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The Gift of the Magi at Point Park Conservatory Theatre Co.

It feels more like a let’s-put-on-a-show Christmas pageant than a play



You can tell it’s Christmas when the tree goes up and the bank account goes down. But what if you don’t have a bank account? How can you prove that you love someone if you have no money to do it with?

That’s the dilemma faced by Jim (Josh Mooiweer, who would make a good Motel in Fiddler on the Roof) and Della (Becky Brown) in John Jory’s adaptation of O. Henry’s beloved short story The Gift of the Magi. With ample tweaks to stretch things out, it’s on stage now courtesy of Point Park Conservatory Theatre Co. Church mice have more money than these two, and with Christmas coming, they’re desperate to find a way to buy each other gifts that say “I love you.” I won’t spoil the ending, except to say that it only proves how money has nothing to do with love. Oh, sorry: Spoiler alert.

Penelope Lindblom directs this fleet production — a mere 50 minutes long — with a whirlwind of sound and movement: She treats us to eight Christmasy tunes, performed by the actors in character (more or less), and accompanied by a combo of two guitars, a violin and a flute. The lead guitarist (Somerset Young) doubles as the narrator — who occasionally goes meta (not unlike O. Henry), and who has a Southern accent, even though it’s set in 1906ish New York — and there’s a fair bit of dancing, although to be honest, it’s probably best called prancing.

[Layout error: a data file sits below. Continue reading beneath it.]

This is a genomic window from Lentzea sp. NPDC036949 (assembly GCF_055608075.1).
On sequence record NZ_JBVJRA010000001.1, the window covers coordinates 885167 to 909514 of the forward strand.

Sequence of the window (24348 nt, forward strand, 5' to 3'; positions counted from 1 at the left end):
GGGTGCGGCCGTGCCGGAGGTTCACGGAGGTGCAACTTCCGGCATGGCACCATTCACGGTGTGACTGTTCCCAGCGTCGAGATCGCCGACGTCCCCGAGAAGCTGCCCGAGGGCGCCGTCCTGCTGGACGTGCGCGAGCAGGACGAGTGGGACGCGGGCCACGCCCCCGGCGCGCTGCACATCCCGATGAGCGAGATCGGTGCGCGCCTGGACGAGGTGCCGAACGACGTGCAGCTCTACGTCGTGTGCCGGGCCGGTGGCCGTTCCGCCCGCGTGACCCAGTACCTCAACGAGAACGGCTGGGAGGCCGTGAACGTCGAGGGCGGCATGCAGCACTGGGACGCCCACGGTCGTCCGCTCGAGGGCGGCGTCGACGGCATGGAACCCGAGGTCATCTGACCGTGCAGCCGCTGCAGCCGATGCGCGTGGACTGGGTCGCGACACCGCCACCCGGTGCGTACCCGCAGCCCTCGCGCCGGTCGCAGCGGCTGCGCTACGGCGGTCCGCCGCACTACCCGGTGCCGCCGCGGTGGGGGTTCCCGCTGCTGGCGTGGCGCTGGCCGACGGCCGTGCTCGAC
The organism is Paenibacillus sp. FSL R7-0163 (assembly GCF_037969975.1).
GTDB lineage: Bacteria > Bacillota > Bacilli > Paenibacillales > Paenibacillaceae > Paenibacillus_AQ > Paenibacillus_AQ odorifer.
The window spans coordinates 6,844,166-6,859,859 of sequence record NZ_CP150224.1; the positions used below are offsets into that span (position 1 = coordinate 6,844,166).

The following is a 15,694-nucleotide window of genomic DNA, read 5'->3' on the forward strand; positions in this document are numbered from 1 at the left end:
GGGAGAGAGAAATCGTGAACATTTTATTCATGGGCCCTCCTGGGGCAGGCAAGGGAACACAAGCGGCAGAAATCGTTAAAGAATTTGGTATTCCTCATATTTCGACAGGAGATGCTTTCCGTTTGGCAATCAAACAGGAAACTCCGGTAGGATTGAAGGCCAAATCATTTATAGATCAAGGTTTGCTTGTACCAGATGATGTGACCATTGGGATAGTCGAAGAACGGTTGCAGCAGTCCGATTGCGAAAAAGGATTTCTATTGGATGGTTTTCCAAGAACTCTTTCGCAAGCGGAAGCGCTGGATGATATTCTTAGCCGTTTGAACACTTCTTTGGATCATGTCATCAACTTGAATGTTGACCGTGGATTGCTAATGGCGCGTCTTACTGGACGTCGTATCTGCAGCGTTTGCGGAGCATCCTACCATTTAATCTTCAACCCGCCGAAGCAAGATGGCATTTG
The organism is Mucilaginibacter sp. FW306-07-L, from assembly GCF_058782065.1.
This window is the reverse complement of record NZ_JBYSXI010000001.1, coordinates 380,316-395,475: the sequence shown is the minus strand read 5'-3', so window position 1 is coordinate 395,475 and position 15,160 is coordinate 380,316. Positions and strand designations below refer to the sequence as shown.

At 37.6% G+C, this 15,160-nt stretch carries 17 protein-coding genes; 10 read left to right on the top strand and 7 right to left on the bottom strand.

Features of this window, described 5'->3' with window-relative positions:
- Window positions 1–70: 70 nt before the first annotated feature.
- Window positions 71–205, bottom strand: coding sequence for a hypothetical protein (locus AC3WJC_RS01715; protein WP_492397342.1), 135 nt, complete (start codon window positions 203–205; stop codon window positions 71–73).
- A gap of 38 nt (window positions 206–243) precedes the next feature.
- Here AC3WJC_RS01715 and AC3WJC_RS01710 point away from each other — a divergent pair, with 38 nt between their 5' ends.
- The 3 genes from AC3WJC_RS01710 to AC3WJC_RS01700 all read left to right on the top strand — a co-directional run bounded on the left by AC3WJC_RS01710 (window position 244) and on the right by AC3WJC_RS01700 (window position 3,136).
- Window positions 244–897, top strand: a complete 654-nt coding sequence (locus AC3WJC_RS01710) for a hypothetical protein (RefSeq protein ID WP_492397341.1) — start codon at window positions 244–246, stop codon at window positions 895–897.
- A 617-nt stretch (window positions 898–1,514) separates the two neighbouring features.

In fact, it all feels more like a let’s-put-on-a-show Christmas pageant than a play, so you’d better be in the mood for copious good cheer. (The singers often smile so broadly that I feared for the integrity of their mandibles.) The opening-night audience loved the shtick from Madame Vodskaya (Blake Doyle), a (to hear her tell it) former Russian princess who clawed her way through tragedy, and as she touts her tangled tale, the violinist mournfully accompanies her in the spotlight.

The cast is all quite adept, which I’ve always found to be true of the kids who study musical theater at Point Park. Still, having seen the school stage Tommy and Bloody Bloody Andrew Jackson, I’m afraid that this merry confection rolls more than it rocks. 

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